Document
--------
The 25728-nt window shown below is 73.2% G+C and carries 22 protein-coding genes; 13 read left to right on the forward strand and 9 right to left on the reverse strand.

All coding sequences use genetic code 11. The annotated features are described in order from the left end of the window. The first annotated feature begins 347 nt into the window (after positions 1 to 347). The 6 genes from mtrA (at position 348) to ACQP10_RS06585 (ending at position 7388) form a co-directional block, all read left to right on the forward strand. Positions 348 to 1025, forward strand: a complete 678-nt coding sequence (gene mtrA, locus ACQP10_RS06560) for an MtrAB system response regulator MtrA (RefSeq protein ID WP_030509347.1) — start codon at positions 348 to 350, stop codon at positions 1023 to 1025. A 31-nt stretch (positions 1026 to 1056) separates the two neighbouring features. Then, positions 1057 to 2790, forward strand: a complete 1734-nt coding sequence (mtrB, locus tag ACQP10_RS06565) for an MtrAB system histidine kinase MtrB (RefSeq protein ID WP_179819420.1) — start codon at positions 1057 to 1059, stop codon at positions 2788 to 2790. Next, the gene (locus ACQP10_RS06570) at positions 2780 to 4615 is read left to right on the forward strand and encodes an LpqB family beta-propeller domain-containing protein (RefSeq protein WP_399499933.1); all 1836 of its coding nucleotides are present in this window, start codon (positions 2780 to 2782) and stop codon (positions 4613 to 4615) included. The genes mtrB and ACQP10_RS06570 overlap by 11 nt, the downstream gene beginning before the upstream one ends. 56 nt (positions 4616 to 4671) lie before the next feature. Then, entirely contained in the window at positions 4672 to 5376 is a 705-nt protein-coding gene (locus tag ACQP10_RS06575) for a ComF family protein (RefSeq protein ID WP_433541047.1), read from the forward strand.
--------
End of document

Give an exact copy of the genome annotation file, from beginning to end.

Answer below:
The 25728-nt window shown below is 73.2% G+C and carries 22 protein-coding genes; 13 read left to right on the forward strand and 9 right to left on the reverse strand.

All coding sequences use genetic code 11. The annotated features are described in order from the left end of the window. The first annotated feature begins 347 nt into the window (after positions 1 to 347). The 6 genes from mtrA (at position 348) to ACQP10_RS06585 (ending at position 7388) form a co-directional block, all read left to right on the forward strand. Positions 348 to 1025, forward strand: a complete 678-nt coding sequence (gene mtrA, locus ACQP10_RS06560) for an MtrAB system response regulator MtrA (RefSeq protein ID WP_030509347.1) — start codon at positions 348 to 350, stop codon at positions 1023 to 1025. A 31-nt stretch (positions 1026 to 1056) separates the two neighbouring features. Then, positions 1057 to 2790, forward strand: a complete 1734-nt coding sequence (mtrB, locus tag ACQP10_RS06565) for an MtrAB system histidine kinase MtrB (RefSeq protein ID WP_179819420.1) — start codon at positions 1057 to 1059, stop codon at positions 2788 to 2790. Next, the gene (locus ACQP10_RS06570) at positions 2780 to 4615 is read left to right on the forward strand and encodes an LpqB family beta-propeller domain-containing protein (RefSeq protein WP_399499933.1); all 1836 of its coding nucleotides are present in this window, start codon (positions 2780 to 2782) and stop codon (positions 4613 to 4615) included. The genes mtrB and ACQP10_RS06570 overlap by 11 nt, the downstream gene beginning before the upstream one ends. 56 nt (positions 4616 to 4671) lie before the next feature. Then, entirely contained in the window at positions 4672 to 5376 is a 705-nt protein-coding gene (locus tag ACQP10_RS06575) for a ComF family protein (RefSeq protein ID WP_433541047.1), read from the forward strand.